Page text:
On 14 March 2023, Right to Remain hosted a sold-out Knowledge is Power session online. Knowledge is Power is the name of our flagship workshop series, designed to give individuals in the asylum system and those supporting them an overview of the stages of the process, as well as what they can do to be in a better position.
These workshops are so important in helping people understand their rights, now more than ever. We are operating in a political context in which the term ‘illegal’ migration has become commonplace, and this language is often going unchallenged. At Right to Remain we are committed to our belief that No One Is Illegal. Read our Statement of Solidarity here.
What happened during the workshop?
After introducing the work of Right to Remain and These Walls Must Fall, we gave participants a tour of Right to Remain’s resources.
The tour included how to navigate our Toolkit, which was used by over 400,000 people in 2022, as well as our Asylum Navigation Board, and Young Asylum Guide.
The tour of our website included a special mention of our newly-restocked shop, where we are selling our legendary ‘No One is Illegal’ and ‘These Walls Must Fall’ merchandise, from T-shirts to tote bags. There is no better time to make a statement of radical solidarity and support our work for migration justice in the process.
We also highlighted the exciting news that we are celebrating 10 years of the Toolkit this year with a series of Toolkit Festivals in areas where there is a legal advice ‘desert’. At these events, we support the work of grassroots asylum and migrant groups, and bring communities together to share their struggles, expertise and learning. We’ll be doing this across the UK this year – so we might be coming to a city or town near you.
Then we launched into an overview of the asylum system, incorporating changes made by the Nationality and Borders Act. We clarified queries around the introduction of Group 1 and Group 2 Refugees, as well as the Inadmissibility Rules.
We clarified the difference between the Preliminary Information Questionnaire (PIQ) which has been around for a few years now, and the recently introduced Streamlined Asylum Processing Questionnaire, where people from certain countries seeking asylum have been asked to complete a questionnaire instead of attending an interview.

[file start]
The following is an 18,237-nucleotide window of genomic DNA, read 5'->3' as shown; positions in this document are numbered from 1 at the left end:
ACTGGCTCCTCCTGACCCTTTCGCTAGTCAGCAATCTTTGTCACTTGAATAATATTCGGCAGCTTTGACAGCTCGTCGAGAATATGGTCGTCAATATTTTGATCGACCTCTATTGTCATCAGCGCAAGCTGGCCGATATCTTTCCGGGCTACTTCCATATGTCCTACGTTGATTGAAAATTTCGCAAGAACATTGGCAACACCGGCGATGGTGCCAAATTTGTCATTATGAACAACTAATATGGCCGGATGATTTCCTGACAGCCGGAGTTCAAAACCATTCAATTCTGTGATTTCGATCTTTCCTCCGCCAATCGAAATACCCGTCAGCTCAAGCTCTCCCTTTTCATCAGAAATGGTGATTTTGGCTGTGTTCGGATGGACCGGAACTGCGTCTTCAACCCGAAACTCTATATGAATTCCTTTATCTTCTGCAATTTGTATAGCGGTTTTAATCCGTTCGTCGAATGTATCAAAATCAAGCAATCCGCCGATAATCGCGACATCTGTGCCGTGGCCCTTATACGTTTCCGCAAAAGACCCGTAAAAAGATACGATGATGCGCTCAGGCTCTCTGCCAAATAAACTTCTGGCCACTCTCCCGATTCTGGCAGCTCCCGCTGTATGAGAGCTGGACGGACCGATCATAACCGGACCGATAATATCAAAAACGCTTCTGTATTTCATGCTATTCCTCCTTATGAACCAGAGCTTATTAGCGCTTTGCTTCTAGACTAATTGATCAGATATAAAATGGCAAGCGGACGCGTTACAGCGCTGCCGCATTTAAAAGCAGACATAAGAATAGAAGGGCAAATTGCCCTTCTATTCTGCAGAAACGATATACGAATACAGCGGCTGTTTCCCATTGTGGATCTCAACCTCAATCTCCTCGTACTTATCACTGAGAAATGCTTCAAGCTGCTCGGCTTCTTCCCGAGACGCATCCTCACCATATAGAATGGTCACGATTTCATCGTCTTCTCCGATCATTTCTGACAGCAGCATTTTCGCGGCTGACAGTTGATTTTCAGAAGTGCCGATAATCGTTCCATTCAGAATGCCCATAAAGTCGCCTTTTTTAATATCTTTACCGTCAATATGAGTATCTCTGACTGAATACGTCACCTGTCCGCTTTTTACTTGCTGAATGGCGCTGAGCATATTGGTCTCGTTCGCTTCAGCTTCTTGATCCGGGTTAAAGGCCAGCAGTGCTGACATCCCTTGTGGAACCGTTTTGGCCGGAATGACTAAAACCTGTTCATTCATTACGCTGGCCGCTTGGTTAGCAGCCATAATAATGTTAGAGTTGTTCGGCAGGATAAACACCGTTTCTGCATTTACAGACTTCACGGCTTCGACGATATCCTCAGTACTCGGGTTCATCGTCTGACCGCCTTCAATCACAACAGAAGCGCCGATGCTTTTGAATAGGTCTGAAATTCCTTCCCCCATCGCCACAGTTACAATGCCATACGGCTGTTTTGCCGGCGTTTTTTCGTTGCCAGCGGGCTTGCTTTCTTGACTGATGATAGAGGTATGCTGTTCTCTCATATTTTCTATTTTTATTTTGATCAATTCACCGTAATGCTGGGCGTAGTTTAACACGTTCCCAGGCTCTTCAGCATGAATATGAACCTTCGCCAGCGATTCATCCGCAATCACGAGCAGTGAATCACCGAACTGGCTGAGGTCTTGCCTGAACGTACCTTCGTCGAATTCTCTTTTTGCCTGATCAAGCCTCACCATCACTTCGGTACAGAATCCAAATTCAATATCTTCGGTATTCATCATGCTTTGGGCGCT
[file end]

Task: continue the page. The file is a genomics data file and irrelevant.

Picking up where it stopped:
Legal advice vs legal support
Our next exercise introduced the definitions of legal advice and legal support. In light of the recent introduction of the Streamlined Asylum Questionnaire, we have seen that people urgently need to understand the difference between legal advice and legal support. At Right to Remain we want to strengthen our power to provide community legal support, and this exercise is designed to help participants do that.
Legal advice is the application of legal rules to a specific set of facts that proposes action, and can only be given by individuals who are accredited by OISC or the Law Society. In contrast, legal support is taking action without giving legal advice, and includes passing on general legal information, as well as providing emotional, moral and practical support through the process.
To test our understanding of this distinction, we launched into breakout rooms for an interactive exercise on the differences between legal advice and legal support.
This distinction between legal advice and legal support is so important as there are fewer lawyers available to advise people on how to navigate these issues. There have been cuts to Legal Aid across the country, and lawyers who are working in the field are often incredibly over stretched and cannot respond to the demand. We know the problem is going to continue, and there will not be an influx of immigration and asylum lawyers overnight, so we need to take power into our own hands!
After the session, one participant working in the sector said:
‘Up until now I’ve been avoiding talking to people about a lot of things because I didn’t know the difference between ‘advice’ and ‘support’. Thank you.’
All Knowledge is Power sessions include a measure of participant’s confidence in the issues we will be discussing at the start and the end of the session. It was encouraging to see confidence grow by the end of the session – as people feel more equipped with the knowledge to pass on to others who need it.
Knowledge is Power, but we can only harness that power if we use it. Now is not the time for inaction. Now is the time to be confident and share the knowledge we have widely with the people who most need it.
Thank you to all those who attended and contributed. If you would like to receive information about the next Knowledge is Power session, legal updates, and general Right to Remain news, please sign up to our newsletter by clicking here.
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